Roblox Doubles Revenue Following Stock Market Debut as Daily Active Users, Bookings Soar in First Quarter
05:46 AM EDT, 05/11/2021 (MT Newswires) -- Roblox (RBLX), an online gaming developer that went public in March, more than doubled its revenue in the first quarter as it continued to benefit from the COVID-19 related limitations on outdoor entertainment and social interactions.
Sales increased to $387 million during the three months ended March 31, from $161.6 million a year ago, the San Mateo, California-based group known for its games Jailbreak and MeepCity said in its earnings statement on Monday. Analysts polled by Capital IQ had expected revenue of $572.3 million.
The company, which was included in the TIME magazine's inaugural list of TIME100 Most Influential Companies in the world last month, said its 79% year-over-year growth in average daily active users to 42.1 million was driven by a surge in customers outside the US and Canada and popularity among new users over the age of 13.
While coronavirus vaccinations have picked up pace in countries such as the UK and US, the distribution and availability of vaccines remains patchy in many other parts of the world, especially developing countries.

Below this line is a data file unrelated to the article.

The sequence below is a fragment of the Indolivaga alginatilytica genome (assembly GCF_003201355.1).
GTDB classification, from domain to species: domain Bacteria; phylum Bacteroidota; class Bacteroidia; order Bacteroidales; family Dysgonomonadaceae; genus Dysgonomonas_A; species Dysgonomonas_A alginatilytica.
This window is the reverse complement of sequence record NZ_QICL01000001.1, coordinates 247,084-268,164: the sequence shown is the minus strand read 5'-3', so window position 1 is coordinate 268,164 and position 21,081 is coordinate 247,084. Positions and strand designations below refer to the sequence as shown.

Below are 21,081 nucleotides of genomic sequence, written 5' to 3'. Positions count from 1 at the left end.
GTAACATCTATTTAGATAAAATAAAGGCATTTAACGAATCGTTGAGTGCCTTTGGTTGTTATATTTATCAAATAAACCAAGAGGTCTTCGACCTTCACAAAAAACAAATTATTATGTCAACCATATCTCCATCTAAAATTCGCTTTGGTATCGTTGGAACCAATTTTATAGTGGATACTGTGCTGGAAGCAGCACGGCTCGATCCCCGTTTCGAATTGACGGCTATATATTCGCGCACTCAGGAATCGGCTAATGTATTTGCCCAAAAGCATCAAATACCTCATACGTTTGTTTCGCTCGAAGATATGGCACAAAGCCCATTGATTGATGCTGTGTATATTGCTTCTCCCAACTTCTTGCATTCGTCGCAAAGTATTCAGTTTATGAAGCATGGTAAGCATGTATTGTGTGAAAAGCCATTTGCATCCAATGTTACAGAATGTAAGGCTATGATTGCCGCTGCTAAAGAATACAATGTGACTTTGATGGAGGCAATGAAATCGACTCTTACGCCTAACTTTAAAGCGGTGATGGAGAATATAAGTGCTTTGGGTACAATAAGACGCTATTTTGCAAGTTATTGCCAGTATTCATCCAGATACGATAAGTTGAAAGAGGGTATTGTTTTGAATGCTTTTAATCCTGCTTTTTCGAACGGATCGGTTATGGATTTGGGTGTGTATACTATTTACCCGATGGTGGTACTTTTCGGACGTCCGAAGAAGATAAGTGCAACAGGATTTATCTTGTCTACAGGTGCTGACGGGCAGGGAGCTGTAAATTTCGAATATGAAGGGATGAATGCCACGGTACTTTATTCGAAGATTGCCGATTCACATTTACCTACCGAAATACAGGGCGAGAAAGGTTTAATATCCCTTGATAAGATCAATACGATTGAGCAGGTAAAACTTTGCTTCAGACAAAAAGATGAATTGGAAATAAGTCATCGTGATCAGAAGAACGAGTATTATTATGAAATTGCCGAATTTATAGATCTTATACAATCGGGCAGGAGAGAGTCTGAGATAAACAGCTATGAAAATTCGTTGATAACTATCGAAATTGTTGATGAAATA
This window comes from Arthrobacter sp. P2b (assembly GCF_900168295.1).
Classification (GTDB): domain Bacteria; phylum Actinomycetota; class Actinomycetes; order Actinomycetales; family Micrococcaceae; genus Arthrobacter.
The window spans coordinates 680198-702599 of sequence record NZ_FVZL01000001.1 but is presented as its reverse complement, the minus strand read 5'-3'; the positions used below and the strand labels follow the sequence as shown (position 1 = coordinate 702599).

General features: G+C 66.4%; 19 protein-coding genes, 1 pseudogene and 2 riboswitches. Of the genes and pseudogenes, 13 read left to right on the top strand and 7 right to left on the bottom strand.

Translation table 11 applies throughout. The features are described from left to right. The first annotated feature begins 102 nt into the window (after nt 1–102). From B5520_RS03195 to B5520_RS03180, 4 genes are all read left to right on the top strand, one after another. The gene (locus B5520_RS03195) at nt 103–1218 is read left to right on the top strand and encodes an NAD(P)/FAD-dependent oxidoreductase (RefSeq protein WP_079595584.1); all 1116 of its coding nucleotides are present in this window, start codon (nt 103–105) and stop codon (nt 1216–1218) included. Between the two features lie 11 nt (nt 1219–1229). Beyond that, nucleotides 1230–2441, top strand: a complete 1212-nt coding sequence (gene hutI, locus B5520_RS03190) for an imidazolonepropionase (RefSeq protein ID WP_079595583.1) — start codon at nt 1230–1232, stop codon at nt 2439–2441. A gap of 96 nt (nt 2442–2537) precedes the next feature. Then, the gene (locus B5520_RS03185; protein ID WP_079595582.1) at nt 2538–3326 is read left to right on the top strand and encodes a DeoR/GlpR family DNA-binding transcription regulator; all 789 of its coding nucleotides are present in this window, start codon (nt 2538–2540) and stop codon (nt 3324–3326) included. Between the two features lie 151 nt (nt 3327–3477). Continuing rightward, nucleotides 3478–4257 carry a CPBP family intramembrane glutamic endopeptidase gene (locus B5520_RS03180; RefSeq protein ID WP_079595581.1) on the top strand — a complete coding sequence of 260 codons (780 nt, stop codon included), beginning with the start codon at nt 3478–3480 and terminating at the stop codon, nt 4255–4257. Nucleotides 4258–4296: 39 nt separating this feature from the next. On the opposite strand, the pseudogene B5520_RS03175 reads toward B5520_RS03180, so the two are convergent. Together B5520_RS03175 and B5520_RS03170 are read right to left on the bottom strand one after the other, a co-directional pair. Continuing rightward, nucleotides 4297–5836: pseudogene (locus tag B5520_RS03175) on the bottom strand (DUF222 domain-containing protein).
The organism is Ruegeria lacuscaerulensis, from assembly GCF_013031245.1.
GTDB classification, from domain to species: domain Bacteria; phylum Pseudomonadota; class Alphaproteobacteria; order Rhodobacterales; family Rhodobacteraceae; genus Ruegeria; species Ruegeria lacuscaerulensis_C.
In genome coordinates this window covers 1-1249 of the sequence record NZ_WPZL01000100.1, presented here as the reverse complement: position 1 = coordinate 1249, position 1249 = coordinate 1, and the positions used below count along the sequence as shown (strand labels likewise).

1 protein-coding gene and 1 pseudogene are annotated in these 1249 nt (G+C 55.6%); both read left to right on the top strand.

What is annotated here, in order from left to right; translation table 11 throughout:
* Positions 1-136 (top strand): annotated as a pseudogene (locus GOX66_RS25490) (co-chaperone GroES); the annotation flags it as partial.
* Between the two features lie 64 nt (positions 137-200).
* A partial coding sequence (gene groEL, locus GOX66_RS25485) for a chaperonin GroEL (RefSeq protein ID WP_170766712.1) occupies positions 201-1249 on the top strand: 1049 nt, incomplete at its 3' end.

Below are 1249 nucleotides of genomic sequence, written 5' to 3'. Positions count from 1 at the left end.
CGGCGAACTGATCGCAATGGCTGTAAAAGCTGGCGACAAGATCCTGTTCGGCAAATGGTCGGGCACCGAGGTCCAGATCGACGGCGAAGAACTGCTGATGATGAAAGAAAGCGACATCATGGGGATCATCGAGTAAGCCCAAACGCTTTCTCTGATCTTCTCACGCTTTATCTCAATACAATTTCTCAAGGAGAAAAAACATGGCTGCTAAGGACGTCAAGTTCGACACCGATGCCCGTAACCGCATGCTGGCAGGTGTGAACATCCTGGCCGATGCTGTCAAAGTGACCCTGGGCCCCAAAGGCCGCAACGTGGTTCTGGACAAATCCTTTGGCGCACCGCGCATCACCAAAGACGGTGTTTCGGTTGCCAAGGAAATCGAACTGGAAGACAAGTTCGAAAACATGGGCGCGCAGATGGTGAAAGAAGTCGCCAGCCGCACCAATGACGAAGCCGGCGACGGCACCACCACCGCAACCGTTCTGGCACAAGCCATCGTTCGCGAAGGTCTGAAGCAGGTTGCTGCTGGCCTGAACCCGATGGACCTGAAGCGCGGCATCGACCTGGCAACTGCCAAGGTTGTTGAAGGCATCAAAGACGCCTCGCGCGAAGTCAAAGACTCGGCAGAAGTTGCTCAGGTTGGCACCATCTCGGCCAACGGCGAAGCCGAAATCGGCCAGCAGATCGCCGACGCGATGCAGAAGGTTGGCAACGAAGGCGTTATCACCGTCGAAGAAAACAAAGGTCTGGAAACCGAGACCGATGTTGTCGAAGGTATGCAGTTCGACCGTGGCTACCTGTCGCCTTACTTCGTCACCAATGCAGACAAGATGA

Nevertheless, the soaring number of daily active users helped produce a 161% increase in bookings to $652.3 million in the quarter. Bookings primarily reflect the value of virtual currency that users purchase on the company's platform and include deferred revenue and other adjustments for the period. Free cash flow, which is based on data including bookings, grew by more than four times to $142.1 million.
"The opportunity of what we're building at Roblox is massive," Chief Executive David Baszucki said. "Our first quarter results enabled us to continue investing aggressively in the key areas that we believe will drive long term growth and value, specifically hiring talented engineering and product professionals and growing the earnings for our developer community."
Roblox, which was started at overweight at JPMorgan Chase (JPM) with a price target of $85 earlier in May, reported a loss of $0.46 per diluted share, wider than a loss of $0.44 a year ago.
Personnel costs, excluding stock-based compensation, came in at $89.5 million in the first quarter, up 110% year over year. The company said developer exchange fees were the fastest growing of its key investment areas, up by 167% from a year ago. The growth in spending was primarily driven by investments in data centers necessary to support the increased levels of activity on the platform, it added.
"Our net losses increased due to the higher levels of expense required to support growth of the business and the fact that we have a large deferred revenue component," the shareholder letter said. "Since our investment decisions are generally based on levels of non-GAAP bookings, we expect to continue to report net losses for the foreseeable future even as we anticipate generating net cash provided by operating activities."
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